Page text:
One of the methods implemented on a wide-scale is browser-based mining, using the Coinhive API. The technology, as such, is not malicious. However, running it without the user’s knowledge and permission, makes it malicious. Coinhive API allows sites to make money, by running the mining scripts on a website, rather than relying on paid advertisements. However, many websites have switched to mining without informing their users. This practice is also exploited by attackers in compromised websites, where even the website owner is unaware of the script running and draining the resources on the devices visiting their website.

Web-Based Cryptomining

Monero, uses CryptoNight as the underlying mining algorithm, which later gave way to porting the algorithm to a Javascript. This allows the algorithm to be used on a PC with a browser that supports javascript, rather than requiring ASICs to run efficiently. However, this also makes it easy for attackers to deploy these miners.

Traditional miners must be dropped inconspicuously in a victim’s machine and use persistence techniques to support a long session. Web-based mining only requires attackers to inject their code into a website. And when a victim visits the website, their CPU cycles are robbed to mine currencies for the attacker’s wallet. The drawback with web-based mining is that it’s inefficient compared to a miner executable, and because it only runs when the page containing the mining script is open within the browser.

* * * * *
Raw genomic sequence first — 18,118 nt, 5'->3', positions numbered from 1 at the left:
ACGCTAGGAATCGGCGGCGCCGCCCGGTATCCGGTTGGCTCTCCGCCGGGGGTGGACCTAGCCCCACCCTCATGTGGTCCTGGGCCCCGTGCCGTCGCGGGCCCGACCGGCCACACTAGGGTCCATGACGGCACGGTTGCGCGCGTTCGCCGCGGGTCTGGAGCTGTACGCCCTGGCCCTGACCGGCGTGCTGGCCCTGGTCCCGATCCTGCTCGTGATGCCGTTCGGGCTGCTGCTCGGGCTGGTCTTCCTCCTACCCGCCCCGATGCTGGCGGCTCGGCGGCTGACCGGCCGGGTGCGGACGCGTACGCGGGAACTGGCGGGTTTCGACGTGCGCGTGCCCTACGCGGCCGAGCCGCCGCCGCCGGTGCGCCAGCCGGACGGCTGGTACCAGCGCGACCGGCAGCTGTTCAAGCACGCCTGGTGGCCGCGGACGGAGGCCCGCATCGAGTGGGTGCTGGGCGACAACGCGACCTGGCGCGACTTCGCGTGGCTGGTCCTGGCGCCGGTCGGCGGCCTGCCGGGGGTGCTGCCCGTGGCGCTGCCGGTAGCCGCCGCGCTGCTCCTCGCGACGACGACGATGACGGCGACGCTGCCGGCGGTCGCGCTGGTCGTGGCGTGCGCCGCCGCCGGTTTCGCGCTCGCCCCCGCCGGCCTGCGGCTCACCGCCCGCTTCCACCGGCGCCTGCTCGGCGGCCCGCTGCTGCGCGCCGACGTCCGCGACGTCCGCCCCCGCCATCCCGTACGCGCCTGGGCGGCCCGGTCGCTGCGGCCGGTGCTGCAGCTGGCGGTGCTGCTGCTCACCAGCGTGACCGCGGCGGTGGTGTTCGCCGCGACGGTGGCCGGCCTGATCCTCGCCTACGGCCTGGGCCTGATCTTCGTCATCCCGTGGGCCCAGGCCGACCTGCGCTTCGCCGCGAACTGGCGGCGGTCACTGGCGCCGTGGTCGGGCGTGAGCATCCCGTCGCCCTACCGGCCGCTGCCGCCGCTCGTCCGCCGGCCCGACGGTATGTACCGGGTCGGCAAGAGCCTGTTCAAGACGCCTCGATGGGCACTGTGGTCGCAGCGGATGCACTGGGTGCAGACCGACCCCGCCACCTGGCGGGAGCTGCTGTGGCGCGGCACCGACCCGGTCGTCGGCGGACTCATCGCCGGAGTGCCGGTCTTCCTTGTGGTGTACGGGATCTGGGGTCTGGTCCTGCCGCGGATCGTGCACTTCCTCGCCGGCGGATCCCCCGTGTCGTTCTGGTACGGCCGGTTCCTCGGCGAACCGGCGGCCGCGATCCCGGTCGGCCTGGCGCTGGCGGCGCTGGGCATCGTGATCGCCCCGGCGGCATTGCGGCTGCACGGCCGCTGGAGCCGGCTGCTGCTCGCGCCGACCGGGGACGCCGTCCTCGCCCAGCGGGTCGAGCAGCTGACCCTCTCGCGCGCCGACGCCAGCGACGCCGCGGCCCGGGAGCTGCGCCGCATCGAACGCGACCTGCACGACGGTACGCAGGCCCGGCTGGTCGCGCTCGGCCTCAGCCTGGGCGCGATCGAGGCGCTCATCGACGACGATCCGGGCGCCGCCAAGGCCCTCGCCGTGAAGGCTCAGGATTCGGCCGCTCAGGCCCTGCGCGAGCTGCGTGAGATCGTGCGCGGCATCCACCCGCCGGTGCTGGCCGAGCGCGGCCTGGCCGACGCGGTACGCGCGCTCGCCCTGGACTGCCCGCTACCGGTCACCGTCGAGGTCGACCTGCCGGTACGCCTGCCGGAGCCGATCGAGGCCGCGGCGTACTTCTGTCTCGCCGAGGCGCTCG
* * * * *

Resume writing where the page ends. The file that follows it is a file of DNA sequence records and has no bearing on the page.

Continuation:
The WebAssembly (Wasm) solves this to an extent. It is a binary instruction format for stack-based virtual machines. This works as a target for high-level languages like C/C++ to be deployed on web-based client/server applications. It also aims to achieve native speed execution, making it an appealing solution for implementing the miner code.

Cryptomining malware distribution has become more frequent with the increase in cryptocurrency value. Easy availability of a browser-based miner that doesn’t require attackers to inject miner executables into a system has also contributed to the increase of this malware, as attackers only need to redirect victims to the infected websites.

Below is a summary of malware campaigns and their targeted cryptominers in 2018.


Another cryptomining malware, Wannamine, uses a similar technique that Wannacry uses on the Server Message Block (SMB) vulnerability, that is still prevalent. SMB is the transport protocol used by Windows machines for file and printer sharing, and access to remote Windows services. Wannamine takes advantage of a flaw in the SMB protocol that lead to the infamous EternalBlue exploit used by malware like WannaCry and WannaMine. After a successful exploitation, one component of the attack ensures persistence, download of more malware and another scan for more machines to propagate to within the network.

Wannamine mines Monero currency, usually infecting systems through phishing emails or downloads from compromised websites. Wannamine malware infects systems using Windows Management Instrumentation (WMI) or Powershell. It then runs Mimikatz, an open-source post-exploitation tool, to get login details from other systems on the network. Wannamine also attempts to infect other devices in the network through the SMB vulnerability that allowed the spread of Wannacry.